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raccoon in the grass

Canine distemper

Canine distemper is a virus that affects domestic dogs gastrointestinal, respiratory and central nervous systems as well as the conjunctival membranes of the eye. Distemper is common throughout the canine family, which includes coyotes, foxes, skunks and raccoons, and is very contagious.

Raccoons typically carry a strain of distemper that is transmissible to canine species including domestic pets such as dogs and ferrets. It is common to see increased cases of distemper in large raccoon populations and it is more prevalent in juveniles than adults.

Distemper in raccoons starts slowly, initially appearing as an upper respiratory infection, with a runny nose and watery eyes developing into conjunctivitis. The raccoon may be thin and debilitated, and suffer from diarrhea. In the final stage of the disease, the raccoon may begin to wander aimlessly in a circle, disoriented and unaware of its surroundings, stumbling and may even fall over. Distempered raccoons are often seen during daylight hours, out of their normal nocturnal routine. They may curl up to sleep in open areas in close proximity to people and even approach people or animals. They generally act disoriented or lethargic, but can become aggressive if cornered and exhibit other bizarre behaviour due to brain damage. Ultimately, they suffer paralysis and likely death.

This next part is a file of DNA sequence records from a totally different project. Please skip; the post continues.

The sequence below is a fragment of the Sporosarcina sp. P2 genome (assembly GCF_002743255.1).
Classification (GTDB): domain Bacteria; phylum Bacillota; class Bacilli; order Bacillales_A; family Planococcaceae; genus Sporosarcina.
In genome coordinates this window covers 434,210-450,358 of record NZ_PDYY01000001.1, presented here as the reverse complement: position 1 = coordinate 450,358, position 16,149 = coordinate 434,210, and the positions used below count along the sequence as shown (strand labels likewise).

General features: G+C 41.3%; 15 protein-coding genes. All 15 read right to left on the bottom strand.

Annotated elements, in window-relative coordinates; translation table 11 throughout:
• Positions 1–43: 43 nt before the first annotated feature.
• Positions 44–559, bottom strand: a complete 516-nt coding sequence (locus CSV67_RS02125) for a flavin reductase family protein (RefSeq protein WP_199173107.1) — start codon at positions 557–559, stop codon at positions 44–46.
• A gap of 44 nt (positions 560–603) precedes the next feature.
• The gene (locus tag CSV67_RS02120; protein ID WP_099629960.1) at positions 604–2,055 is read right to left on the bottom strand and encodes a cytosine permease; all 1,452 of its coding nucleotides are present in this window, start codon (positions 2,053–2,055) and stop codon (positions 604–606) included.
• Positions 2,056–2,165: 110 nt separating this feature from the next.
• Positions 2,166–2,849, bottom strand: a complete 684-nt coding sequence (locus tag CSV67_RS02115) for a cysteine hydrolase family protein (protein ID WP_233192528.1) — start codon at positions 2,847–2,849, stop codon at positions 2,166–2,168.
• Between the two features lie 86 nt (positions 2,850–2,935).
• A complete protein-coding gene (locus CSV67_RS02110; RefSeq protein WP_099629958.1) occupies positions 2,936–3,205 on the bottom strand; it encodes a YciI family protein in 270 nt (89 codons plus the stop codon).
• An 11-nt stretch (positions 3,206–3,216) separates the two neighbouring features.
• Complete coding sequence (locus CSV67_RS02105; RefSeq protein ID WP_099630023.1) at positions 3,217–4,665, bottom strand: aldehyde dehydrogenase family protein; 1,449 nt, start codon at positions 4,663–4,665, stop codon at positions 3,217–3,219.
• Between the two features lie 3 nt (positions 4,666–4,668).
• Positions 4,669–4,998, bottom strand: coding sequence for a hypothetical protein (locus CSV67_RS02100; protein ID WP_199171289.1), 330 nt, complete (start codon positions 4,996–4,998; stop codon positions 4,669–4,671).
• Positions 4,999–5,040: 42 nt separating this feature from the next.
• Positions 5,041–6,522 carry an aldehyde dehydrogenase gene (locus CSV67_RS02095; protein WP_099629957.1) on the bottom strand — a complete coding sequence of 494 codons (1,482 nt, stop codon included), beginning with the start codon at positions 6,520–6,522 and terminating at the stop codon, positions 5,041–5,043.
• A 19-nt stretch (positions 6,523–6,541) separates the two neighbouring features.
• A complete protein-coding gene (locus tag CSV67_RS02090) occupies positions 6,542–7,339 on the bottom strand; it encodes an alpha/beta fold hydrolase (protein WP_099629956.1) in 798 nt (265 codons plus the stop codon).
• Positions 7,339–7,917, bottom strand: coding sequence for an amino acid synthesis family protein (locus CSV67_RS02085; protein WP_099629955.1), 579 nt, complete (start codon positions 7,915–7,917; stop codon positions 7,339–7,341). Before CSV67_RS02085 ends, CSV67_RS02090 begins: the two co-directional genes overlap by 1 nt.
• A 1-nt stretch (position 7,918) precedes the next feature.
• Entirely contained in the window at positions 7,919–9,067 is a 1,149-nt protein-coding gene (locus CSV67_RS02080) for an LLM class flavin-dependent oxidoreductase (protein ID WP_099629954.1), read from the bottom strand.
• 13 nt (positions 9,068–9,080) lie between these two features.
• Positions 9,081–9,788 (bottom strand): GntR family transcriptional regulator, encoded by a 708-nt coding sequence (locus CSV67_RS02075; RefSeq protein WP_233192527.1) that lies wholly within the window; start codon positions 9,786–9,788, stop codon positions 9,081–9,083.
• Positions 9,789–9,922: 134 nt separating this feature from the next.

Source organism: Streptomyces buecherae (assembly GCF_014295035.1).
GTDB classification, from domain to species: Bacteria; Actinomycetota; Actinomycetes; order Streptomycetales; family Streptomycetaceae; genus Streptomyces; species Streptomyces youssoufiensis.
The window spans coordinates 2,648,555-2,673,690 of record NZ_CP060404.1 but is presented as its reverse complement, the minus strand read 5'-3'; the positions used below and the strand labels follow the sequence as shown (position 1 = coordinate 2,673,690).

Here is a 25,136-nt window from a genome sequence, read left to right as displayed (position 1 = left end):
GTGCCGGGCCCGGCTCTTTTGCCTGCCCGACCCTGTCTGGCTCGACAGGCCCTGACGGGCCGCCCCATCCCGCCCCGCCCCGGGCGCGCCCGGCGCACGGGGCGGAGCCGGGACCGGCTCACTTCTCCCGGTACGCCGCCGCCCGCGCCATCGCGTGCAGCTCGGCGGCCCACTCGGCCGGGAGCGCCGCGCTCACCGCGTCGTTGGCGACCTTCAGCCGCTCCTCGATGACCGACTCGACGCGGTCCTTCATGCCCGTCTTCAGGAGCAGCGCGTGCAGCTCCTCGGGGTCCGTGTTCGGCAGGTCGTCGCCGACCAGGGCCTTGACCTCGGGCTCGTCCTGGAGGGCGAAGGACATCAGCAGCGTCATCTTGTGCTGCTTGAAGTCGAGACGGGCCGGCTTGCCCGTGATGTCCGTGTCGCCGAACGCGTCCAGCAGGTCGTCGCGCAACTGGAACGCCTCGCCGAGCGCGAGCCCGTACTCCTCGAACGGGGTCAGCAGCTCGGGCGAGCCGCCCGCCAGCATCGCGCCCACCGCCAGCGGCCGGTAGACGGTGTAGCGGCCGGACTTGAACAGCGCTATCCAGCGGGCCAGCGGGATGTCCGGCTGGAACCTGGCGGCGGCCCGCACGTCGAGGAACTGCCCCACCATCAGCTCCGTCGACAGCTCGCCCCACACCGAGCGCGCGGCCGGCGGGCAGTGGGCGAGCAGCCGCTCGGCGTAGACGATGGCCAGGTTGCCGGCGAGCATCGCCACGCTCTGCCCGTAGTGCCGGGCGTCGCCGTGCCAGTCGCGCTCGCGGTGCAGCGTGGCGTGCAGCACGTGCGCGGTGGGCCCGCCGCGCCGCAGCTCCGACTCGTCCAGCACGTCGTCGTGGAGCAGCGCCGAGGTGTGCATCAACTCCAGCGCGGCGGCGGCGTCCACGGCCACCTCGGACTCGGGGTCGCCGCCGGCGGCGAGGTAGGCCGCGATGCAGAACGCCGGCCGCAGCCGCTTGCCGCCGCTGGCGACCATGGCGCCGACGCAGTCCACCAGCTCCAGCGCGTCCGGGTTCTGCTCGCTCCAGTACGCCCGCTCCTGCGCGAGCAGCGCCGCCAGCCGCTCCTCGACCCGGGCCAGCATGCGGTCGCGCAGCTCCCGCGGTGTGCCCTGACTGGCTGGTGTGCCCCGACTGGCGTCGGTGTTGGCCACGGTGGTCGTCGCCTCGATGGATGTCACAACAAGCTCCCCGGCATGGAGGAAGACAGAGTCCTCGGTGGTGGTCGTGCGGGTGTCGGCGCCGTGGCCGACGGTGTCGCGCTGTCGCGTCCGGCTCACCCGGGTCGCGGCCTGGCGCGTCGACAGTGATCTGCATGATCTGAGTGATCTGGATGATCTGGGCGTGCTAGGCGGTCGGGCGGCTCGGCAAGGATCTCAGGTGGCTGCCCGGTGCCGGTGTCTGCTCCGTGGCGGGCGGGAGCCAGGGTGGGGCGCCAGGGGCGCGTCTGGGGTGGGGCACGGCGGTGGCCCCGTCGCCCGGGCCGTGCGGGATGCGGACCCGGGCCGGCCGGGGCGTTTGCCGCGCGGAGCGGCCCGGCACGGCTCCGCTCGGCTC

Dogs are susceptible to this highly transmissible disease and are more likely to come in contact with an infected raccoon due to their odd behaviour. It is important to make sure your pet is up-to-date on vaccines to protect them from becoming deathly ill. Pet owners should be vigilant in checking their backyard, forest areas, and in leash-free parks before allowing their dog to be off-leash, to avoid coming into contact with wildlife.